Many people do not realize that they are paying for advice when they contribute to their companies 401(K) because they don’t see a separate billing line.  Their company is allowing that cost to be covered by allowing the management company to get paid back fees from the investments the employees are selecting.  Over the last few years, a great deal of research has been performed and reported on by those who believe the public deserves to receive transparency on the actual expenses involved with investments.  Two University professors – Yale’s Ian Ayres and Virginia’s Quinn Curtis – discovered that almost a full percentage point more in annual fees for over 3000 employer sponsored 401(K) retirement plans was paid versus paying for low-cost retail index funds commonly available to retail investors.

Put Your Company’s SDBA to Your Advantage

Unfortunately, your 401(k) may not provide the dexterity to transfer into less expensive investment vehicles.  Luckily, some companies provide for a Self-Directed Brokerage Account (SDBA) that allows an investor greater choice of investment options.  But how many of those that take advantage of this tactic are truly skilled to make the best choices and then to know when to hold and when to fold back into safer avenues?  This is where an independent Registered Investment Advisor may be beneficial. They have a fiduciary duty to their clients, which means that he or she has a fundamental obligation to provide suitable investment advice and always act in the clients' best interests.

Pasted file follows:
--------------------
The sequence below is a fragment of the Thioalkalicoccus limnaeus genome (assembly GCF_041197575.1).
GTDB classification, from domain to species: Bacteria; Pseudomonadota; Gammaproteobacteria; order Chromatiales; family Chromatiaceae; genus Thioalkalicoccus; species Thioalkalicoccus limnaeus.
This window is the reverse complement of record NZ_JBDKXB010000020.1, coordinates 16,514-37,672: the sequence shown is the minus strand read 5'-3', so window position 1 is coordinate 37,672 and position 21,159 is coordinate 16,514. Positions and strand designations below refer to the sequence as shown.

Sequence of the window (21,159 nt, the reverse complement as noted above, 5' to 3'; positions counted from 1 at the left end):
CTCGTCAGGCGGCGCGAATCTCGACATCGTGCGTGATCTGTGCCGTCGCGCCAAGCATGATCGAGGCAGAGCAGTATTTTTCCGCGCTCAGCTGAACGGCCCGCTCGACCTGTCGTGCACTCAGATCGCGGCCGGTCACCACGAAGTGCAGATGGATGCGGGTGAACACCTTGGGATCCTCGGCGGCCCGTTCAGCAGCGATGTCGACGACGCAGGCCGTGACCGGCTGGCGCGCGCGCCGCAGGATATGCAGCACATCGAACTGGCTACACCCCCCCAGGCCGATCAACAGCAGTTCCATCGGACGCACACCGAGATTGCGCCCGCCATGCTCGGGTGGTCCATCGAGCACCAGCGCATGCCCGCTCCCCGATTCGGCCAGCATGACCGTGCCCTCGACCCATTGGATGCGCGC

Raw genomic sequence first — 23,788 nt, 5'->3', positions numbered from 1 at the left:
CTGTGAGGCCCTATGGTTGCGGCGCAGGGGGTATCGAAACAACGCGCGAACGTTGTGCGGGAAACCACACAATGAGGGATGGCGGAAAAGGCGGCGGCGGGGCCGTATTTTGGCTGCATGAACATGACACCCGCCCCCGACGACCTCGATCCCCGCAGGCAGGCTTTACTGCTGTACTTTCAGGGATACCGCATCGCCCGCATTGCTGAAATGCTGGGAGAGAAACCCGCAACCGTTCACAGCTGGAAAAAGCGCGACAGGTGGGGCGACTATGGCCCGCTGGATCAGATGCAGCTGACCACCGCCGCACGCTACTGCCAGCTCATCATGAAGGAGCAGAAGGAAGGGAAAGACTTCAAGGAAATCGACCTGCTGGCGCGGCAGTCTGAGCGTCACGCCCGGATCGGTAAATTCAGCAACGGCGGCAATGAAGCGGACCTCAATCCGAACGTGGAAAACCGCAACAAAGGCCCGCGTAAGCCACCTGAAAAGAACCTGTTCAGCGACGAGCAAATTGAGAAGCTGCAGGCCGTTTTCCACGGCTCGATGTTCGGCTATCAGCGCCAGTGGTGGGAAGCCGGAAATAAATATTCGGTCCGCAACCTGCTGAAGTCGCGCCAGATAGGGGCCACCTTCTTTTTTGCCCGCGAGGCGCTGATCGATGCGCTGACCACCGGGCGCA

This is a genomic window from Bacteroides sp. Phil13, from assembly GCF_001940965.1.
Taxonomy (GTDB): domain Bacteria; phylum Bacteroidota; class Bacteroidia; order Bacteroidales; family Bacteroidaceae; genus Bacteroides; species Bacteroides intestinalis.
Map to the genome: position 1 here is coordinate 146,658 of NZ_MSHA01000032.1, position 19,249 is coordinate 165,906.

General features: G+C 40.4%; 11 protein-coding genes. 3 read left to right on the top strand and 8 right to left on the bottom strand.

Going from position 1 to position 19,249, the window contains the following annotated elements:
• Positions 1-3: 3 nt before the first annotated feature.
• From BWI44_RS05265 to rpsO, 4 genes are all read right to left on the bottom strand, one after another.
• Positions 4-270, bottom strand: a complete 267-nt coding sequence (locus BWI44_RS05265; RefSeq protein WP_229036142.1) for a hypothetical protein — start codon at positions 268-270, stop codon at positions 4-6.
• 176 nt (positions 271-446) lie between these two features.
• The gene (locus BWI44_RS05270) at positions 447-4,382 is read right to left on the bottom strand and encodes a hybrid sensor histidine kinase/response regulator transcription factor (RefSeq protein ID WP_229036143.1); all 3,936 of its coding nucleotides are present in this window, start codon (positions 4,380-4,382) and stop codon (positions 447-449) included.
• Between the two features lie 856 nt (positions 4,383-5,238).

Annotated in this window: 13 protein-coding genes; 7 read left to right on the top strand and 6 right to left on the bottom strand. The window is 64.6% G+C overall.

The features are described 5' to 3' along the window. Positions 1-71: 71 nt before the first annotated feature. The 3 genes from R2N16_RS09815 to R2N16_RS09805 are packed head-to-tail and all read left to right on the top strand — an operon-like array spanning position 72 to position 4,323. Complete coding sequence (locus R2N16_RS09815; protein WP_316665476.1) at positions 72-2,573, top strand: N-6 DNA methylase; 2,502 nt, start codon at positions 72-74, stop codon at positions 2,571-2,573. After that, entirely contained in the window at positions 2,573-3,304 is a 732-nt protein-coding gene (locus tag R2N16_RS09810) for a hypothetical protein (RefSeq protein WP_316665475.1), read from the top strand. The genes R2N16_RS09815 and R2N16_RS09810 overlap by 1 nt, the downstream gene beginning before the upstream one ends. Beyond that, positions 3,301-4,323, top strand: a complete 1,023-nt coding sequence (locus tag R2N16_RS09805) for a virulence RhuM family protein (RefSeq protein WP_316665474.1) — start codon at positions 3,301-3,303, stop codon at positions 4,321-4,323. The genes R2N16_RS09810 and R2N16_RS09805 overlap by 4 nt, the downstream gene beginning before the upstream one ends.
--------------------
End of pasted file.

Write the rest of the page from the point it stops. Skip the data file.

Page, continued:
Is Your Advisor Looking Out For Your Best Interest or Theirs?

Your best interests should be aligned with your goals and not with providing the best commission and/or fees to the advisor.  When choosing an advisor you should be ready to ask them a few questions on the fees they receive when they suggest a certain investment vehicle. It should make you wonder if they are getting paid to recommend your investments if it is really in your best interests.  Selecting a fee-only advisor means they are concerned with increasing your wealth and not with selling you a product.  A fee-only advisor doesn’t stay in business very long if their advice doesn’t pan out for you.    

Will You Be Prepared to Roll Over Your 401(k)?

So let’s go back to the initial premise of this discussion, the cost of advice in your 401(k) vs paying for an outside advisor.  When the time comes for rolling over that company managed 401(k) will you be ready with someone to manage your nest egg at a low cost with a clearly identified strategy?  Spending the time now to select and advisor that has shown you a low cost path is invaluable. After you retire you will need that nest egg to support you for potentially 30 or more years.  The less you are paying in fees during that time, the more you should be able to draw from your investments without creating a larger risk of spending down your savings too soon.  Basically, during the time line of a multi-decade career and retirement, holding the line on costs can increase your odds of achieving a more secure financial retirement.

There is no guarantee that the lowest cost will also mean the best returns.  The saying “a penny wise and pound foolish” is applicable to you understanding what costs you are actually paying but not knowing what you are getting for that cost.  Do you truly know where all your returns are going?  

Tom is the Founder of TRG and has been the President and Chief Investment Officer since 2008.